I have not seen the series finale, but this I can guarantee you: It’s going to piss off a huge chunk of the fan base, and draw the ice-and-fire rage of many a critic.

• • •

From the get-go (the first episode aired on April 17, 2011), “Game of Thrones” boasted feature film-level production values, stellar writing and brilliant performances from a top-tier cast.

It was “The Sopranos” with swords. It was a sexy, violent, bold, Shakespearean drama. 

Also immediately evident: This was going to be a blood-soaked, byzantine, sometimes maddeningly inconsistent soap opera, filled with stunning twists and turns — some more plausible than others.

Think of all the “GoT” characters that transitioned from villain to hero, and then back again — and then back again. (Exhibit A: Jaime Lannister.) Think of all the storylines that took sudden and sometimes credulity-stretching detours.

Treacherous traitors became trusted confidants. Historic rivals became loyal allies. A wedding turned into a bloodbath. A dead man was resurrected. A girl learned how to literally mask her identity.

A woman who once hissed, “You know nothing, Jon Snow,” fell in love with that very same Jon Snow. A great war pitted humans against, well, basically they were zombies.

Time and again, the show has thrown curveballs at us. Some of those breaking balls were artfully planned and executed; nearly as many seemed arbitrary and kinda bat-bleep crazy.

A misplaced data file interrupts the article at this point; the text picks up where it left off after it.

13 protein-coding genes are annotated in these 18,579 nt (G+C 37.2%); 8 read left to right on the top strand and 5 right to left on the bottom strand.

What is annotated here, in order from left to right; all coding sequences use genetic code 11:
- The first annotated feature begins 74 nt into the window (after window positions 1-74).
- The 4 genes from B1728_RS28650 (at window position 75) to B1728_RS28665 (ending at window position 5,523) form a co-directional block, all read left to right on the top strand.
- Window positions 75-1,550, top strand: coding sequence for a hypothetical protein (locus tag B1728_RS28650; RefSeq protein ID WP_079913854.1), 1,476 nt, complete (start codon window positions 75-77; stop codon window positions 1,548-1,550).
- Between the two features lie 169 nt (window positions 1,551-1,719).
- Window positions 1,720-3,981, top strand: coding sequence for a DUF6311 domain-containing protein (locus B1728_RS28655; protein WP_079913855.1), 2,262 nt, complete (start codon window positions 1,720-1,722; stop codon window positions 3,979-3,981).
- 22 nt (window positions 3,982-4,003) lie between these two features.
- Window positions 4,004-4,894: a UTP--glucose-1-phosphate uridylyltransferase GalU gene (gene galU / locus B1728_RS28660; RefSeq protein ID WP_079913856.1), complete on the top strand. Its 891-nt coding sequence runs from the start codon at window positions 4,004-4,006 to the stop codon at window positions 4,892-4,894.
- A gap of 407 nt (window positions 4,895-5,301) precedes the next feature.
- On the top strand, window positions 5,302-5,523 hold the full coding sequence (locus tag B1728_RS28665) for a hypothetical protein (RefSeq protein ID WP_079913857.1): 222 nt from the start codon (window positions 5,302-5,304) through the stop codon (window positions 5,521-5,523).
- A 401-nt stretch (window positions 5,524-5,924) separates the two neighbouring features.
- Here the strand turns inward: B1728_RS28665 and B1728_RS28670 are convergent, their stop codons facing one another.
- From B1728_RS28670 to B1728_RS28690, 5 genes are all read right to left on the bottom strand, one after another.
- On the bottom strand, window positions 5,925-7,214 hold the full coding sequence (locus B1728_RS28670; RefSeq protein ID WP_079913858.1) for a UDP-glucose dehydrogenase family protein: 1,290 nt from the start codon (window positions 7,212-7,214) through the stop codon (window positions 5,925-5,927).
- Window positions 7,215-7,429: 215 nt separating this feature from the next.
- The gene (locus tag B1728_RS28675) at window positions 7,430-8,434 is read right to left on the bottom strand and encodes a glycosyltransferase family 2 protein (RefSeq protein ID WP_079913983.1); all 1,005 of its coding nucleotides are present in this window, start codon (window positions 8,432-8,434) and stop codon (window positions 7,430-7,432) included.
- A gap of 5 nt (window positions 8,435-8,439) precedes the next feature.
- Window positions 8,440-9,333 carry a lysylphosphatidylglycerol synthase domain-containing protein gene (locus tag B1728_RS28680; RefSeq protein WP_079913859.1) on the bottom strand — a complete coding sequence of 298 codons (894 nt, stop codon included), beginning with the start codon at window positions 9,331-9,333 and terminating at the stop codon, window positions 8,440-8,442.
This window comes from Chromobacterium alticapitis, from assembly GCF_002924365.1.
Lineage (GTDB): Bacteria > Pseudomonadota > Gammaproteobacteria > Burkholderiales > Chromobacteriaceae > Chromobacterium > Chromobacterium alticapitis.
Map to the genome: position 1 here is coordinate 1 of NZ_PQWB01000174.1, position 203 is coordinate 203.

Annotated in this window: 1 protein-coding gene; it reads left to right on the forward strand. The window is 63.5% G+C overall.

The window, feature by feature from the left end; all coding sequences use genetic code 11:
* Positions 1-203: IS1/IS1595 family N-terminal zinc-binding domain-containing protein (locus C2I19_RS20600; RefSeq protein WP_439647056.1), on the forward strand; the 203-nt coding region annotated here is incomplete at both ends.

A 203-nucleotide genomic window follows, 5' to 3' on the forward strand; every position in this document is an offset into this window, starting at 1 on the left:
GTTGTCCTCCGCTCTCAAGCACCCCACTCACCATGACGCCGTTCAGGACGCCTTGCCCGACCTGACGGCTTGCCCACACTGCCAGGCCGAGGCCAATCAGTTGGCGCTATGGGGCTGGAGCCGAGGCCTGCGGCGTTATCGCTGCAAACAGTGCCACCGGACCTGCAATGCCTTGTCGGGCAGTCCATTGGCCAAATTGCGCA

So given the show’s history, why are so many fans and critics going full-scale apoplectic over the last few episodes?

Granted, there have been times when the final-season urgency has resulted in less-than-organic conclusions. And I’m right there with anyone who was frustrated by “The Long Dark Night” episode, which might not have been too long but was definitely too dark.

Still, I’ll never fully understand the mindset of the fan who says something along the lines of, “I wasted eight years on this show!” if the finale doesn’t meet expectations.

So if you hated the last few minutes of the final episode of “The Sopranos,” that retroactively ruined all those hours over all those years when you soaked up every minute and loved it? Or if you felt the final episode of “Seinfeld” was condescending and insulting, you can’t enjoy watching reruns of the other 179 shows?


Jax Teller (Charlie Hunnam) in the series finale of “Sons of Anarchy.”


Looking back at a few of my favorite TV shows of all time:

• “Mad Men” ended on a pitch-perfect closing grace note.

• The “Parks and Recreation” finale was ingenious and lovely. 

• The final few episodes of “Breaking Bad” were brilliant.

On the other hand … 

• As much as I loved “The Office,” I felt the last episode was a little forced and overly sentimental.

• The “Sons of Anarchy” curtain call also left me cold. Jax’s final act was selfish and stupid and reckless.

• And the next time I meet someone who dug the finale of “Dexter” will be the FIRST time I meet someone who dug the finale of “Dexter.”

Still, when I revisit an episode of “Dexter” or “The Office” or “Sons of Anarchy,” my disappointment in how these shows crossed the final line is a giant non-factor.

Of course every fan has the right to go Stark raving mad, so to speak, if “Game of Thrones” disappoints.

But even if you’ve hated the last few Sundays, and even if you despise how it all wraps up this weekend, does that really mean you’ve wasted all those hours on all those great episodes over all these years.